John debuts in fine style...
We were so close that her heart and my heart were touching, as if fused together. She looked up at me, her eyes clouded with confusion.
“What do you mean?” she said.
“I have a confession,” I said. “I’m afraid it’s going to tear us apart, but I can’t keep on like this.”
“Oh, God. I should have known,” she said. “Too good to be true. What, you’re married?”
“No. Remember when you said it was the worst thing and the best thing to ever happen to you? Well, please keep both possibilities in mind.”
It was the first time we had made love with the lights on. It wasn’t teen-aged apprehension or the shame of flabby thirty-somethings gone to seed. There were simply things she didn’t want me to see. I knew they were there. They didn’t affect me. At least not the way she thought. She was worried about the surface, how she looked. But I was in love, and appearances didn’t matter. She was beautiful, and the flaws did nothing to take away from that. She was baring herself to me. I felt like it was time to reciprocate.
“I really don’t mind the scars.”
She stood looking at herself in a full-length mirror affixed to the back of the bedroom door. She turned this way and that, twisting to find the right angle to take in another part of her body. In bra and panties, the scars were clearly visible. They snaked up her forearms, made red splotches on her lower legs and angry welts along her neckline.
“You don’t mind them, do you?” she asked,
“No,” I said. “Now come to bed, and this time let’s leave the light on.”
“I don’t know how I would have gotten through this without you,” she said.
She sat next to me on the couch in my apartment, her legs up under her, her head on my chest. I didn’t respond, simply ran my fingers through her hair. It had grown out into a bob that made her seem younger.
“I kind of feel like I’m falling for you,” she said.
“That’s not a surprise,” I said, taking her by the shoulders and pulling her upright. “I’ve been taking care of you.”
“No,” she said. “It’s something more.”
Mr. Jennings paced back and forth across the back room. I caught a glimpse of collegiate flesh through the door to the front of the tanning salon.
“Is this going to be a problem for us?” he said.
“No, sir. It’s under control. It’s strictly professional.”
“It had better be,” he said, stopping directly in front of me. “There’s no room for guilt in this business, David.”
I nodded. “It was my mistake. I’m just trying to make it right.”
“Just don’t make it any worse.”
“You’re doing what?”
Chris had just gotten back from picking up payments. We were sitting in the back of the salon.
“It’s only until she gets on her feet. I’m responsible, so I thought I’d help her out.”
“Well, she is hot. Saw her picture in the paper,” he said. “What did the fire do to her?”
“She has scars, but the doctor said they’ll fade with time.”
“Guess she won’t be coming in here any time soon,” Chris said with a laugh. “These piece-of-shit beds would finish the job.”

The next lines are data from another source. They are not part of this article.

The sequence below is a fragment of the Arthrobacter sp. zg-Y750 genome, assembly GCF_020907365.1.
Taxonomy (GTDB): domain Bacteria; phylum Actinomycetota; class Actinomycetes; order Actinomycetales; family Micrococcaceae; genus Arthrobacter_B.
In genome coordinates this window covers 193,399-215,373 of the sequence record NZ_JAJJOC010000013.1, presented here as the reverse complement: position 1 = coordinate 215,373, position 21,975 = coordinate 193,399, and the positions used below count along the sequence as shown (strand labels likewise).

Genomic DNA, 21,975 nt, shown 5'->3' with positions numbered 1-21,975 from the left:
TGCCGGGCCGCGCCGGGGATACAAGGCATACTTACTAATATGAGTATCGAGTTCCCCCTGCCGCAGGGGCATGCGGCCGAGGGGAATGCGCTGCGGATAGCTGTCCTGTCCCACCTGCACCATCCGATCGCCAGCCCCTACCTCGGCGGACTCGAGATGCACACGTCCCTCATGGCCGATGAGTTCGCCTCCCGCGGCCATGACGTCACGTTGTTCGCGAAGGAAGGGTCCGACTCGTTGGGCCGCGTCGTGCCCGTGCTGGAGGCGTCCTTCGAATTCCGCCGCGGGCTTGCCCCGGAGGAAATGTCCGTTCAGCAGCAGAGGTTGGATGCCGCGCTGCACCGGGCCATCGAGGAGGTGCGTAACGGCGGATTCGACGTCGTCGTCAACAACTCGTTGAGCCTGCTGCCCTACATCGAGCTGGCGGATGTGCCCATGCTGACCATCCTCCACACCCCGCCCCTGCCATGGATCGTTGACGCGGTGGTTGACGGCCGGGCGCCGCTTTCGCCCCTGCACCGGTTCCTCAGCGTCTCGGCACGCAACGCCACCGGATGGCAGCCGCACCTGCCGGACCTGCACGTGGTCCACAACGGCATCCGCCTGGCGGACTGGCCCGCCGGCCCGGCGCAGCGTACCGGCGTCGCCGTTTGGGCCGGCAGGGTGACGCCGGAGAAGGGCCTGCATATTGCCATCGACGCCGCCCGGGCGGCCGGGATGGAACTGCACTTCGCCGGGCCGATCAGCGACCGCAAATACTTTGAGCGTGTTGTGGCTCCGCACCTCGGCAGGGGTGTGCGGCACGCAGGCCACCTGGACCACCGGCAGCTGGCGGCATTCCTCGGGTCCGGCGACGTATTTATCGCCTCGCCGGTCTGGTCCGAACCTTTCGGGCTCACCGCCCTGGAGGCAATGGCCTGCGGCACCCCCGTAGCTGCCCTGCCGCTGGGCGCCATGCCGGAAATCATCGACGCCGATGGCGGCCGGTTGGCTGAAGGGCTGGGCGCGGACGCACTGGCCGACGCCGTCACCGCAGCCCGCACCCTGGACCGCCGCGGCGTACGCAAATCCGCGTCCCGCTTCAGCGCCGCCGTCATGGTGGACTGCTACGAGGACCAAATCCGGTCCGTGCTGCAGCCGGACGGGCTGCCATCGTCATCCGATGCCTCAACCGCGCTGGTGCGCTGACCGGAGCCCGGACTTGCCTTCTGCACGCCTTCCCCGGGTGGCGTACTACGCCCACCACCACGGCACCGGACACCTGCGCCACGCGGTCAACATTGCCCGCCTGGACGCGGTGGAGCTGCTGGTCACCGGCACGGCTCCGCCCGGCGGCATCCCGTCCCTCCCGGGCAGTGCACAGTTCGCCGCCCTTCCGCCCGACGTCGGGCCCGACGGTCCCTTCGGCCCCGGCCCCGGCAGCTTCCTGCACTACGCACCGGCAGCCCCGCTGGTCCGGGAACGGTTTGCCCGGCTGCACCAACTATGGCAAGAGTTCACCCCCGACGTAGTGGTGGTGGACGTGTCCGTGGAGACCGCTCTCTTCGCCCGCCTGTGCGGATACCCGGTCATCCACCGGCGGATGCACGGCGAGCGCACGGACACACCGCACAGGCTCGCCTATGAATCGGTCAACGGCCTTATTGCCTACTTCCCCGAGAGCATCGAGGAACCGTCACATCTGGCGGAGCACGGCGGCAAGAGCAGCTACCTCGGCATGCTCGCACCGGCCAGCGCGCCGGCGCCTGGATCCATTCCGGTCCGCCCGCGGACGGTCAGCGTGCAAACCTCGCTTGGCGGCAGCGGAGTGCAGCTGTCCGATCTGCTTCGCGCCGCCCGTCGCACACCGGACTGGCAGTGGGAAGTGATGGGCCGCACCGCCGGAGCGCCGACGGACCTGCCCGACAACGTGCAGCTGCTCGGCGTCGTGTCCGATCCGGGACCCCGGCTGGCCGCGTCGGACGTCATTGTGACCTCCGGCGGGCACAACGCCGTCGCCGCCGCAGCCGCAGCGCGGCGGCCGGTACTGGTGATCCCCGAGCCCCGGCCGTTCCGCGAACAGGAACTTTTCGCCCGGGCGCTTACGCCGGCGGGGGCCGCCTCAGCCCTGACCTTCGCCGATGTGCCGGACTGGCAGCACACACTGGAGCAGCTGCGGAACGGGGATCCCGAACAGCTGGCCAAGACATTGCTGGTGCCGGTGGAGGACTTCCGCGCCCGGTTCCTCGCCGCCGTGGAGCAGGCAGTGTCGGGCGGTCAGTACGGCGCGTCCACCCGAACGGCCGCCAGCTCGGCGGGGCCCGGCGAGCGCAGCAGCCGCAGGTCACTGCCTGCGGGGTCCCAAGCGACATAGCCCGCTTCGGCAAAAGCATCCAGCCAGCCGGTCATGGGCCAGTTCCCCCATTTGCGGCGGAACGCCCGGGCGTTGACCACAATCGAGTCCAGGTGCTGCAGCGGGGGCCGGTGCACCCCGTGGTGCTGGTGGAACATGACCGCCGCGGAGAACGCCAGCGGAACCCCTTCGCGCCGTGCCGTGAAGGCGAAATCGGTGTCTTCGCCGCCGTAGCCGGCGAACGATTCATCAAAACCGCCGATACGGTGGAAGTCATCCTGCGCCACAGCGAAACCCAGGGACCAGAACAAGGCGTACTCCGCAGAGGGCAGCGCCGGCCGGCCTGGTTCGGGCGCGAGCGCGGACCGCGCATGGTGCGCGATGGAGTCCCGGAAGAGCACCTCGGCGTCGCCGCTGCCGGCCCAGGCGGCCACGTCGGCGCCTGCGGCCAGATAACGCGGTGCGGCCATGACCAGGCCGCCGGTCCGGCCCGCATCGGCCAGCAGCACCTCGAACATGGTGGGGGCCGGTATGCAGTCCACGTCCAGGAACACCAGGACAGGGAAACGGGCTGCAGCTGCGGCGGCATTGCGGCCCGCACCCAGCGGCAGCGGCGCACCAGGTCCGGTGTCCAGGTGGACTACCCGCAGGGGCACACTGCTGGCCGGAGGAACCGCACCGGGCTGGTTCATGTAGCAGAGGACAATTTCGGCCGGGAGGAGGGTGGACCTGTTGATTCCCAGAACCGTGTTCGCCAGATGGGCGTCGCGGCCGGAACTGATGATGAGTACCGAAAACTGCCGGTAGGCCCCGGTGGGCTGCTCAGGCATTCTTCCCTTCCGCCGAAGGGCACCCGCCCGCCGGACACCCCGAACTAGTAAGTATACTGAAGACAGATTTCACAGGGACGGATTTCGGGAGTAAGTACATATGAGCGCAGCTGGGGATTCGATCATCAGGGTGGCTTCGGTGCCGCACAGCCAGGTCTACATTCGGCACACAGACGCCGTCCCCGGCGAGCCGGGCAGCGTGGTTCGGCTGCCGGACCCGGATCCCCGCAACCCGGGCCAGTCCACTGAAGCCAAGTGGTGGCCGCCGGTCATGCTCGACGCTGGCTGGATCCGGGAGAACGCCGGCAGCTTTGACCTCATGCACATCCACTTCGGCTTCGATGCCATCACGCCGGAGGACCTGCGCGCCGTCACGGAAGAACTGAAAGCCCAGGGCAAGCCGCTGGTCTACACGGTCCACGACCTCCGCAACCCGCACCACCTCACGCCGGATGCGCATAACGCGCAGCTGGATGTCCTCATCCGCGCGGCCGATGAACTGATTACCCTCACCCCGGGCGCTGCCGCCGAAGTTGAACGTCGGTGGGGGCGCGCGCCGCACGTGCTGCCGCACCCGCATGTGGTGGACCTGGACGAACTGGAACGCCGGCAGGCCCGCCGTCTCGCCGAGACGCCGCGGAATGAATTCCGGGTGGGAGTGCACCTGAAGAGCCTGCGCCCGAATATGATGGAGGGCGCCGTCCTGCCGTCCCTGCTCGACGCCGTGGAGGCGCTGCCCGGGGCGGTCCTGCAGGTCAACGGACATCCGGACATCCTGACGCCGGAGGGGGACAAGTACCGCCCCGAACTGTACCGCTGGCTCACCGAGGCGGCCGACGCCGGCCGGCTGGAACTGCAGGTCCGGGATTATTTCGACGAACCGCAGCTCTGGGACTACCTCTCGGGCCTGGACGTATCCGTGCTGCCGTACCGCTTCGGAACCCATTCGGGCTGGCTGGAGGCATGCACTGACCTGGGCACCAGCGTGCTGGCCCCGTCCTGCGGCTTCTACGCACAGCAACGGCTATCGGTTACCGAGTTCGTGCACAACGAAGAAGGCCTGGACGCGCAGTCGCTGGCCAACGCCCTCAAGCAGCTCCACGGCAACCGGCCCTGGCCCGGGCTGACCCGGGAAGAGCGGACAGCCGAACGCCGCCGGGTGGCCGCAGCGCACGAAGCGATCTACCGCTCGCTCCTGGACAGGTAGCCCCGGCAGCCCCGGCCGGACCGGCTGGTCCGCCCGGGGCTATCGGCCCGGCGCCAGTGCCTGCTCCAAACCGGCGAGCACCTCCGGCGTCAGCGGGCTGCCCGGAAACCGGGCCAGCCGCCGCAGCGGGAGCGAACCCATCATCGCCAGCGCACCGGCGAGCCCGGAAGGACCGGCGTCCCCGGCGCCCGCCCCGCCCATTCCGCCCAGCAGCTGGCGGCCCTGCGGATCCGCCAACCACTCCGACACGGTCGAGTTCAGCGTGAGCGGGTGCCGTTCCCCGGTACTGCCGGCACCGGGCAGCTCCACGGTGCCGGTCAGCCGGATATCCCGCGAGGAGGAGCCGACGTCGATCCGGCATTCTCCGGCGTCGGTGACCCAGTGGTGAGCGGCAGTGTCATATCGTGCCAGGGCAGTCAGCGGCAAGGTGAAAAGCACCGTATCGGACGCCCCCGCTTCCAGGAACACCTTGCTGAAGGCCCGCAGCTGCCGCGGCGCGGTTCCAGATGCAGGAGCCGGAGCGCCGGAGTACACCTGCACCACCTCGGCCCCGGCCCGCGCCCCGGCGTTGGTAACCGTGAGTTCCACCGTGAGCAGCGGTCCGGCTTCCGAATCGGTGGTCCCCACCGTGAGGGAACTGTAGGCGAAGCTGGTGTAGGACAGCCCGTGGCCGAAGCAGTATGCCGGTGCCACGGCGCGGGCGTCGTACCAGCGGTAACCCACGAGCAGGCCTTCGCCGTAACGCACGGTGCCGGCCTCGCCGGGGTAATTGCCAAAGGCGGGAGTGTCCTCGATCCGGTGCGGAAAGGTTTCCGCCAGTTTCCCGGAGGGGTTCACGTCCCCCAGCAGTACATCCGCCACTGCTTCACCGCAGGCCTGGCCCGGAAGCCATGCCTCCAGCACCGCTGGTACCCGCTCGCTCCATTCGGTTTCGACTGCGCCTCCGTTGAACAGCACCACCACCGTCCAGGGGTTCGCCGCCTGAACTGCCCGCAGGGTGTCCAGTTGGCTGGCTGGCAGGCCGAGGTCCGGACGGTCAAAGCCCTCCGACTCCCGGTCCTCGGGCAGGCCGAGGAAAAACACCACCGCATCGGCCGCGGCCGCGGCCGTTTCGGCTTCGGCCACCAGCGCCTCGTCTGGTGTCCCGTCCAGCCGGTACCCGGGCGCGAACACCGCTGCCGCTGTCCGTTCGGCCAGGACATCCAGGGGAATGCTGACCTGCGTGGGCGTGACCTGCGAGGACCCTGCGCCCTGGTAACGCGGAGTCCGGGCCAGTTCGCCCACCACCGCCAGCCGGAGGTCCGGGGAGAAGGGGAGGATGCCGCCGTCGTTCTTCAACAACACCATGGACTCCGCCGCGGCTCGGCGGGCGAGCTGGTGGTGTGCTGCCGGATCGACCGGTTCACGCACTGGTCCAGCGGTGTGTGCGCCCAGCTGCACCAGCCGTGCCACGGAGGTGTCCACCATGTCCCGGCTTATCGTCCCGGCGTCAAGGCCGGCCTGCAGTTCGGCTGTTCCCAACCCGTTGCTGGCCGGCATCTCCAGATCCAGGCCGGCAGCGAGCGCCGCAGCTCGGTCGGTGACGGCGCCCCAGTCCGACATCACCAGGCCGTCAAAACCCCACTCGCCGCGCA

“Did you get that from me?”
We were on my couch, watching TV. She had pulled aside the collar of my button-down to reveal a small, red scar in the shape of a heart.
“I guess. It’s just like yours,” I said, pointing to her neck. “Your necklace must have heated up in the fire and branded both of us when I carried you out.”
“I still don’t know how to thank you.”
“There’s no need,” I said. “Right place, right time. I was lucky.”
“No,” she said. “I’m the lucky one.”
I wheeled her to the hospital door and then helped her up and led her to my car.
“You’re sure you want to do this? I’ll be getting in your way.”
“Nonsense. I have plenty of room.”
“OK,” she said. “I guess I should expect no less. You didn’t miss a day the whole time.”
“Figured you could use the company. Now I figure you can use the help.”
“My guardian angel,” she said, rising onto her tiptoes to give me a kiss on the cheek.
“Something like that.”
I rushed in, pulling my jacket over my head to repel the flames already licking along the walls. The screams were coming from a bedroom in the back. I kicked in the door and found her trying to open a window that had been painted shut. I grabbed a blanket and picked her up in my arms. Holding her tight against me, I rushed back through the blaze and toward the sanctuary of the front yard.
I packed the explosives next to the natural gas line that fed the furnace. It needed to burn so hot that no one could determine a cause. Mr. Jennings’ had made that clear. I wasn’t sure if it was an insurance thing or something more. He assured me the house would be vacant.
I stepped out to my car parked halfway down the block, and whispered a countdown under my breath. I fingered the trigger, heard a muted blast, and then everything was aflame.
Then I heard the scream.
John Kenyon is a newspaper editor in Iowa and keeps the blog Things I'd Rather Be Doing (tirbd.com). He has published stories with Thuglit, Crime Factory, Beat to a Pulp and many other fine purveyors of crime fiction.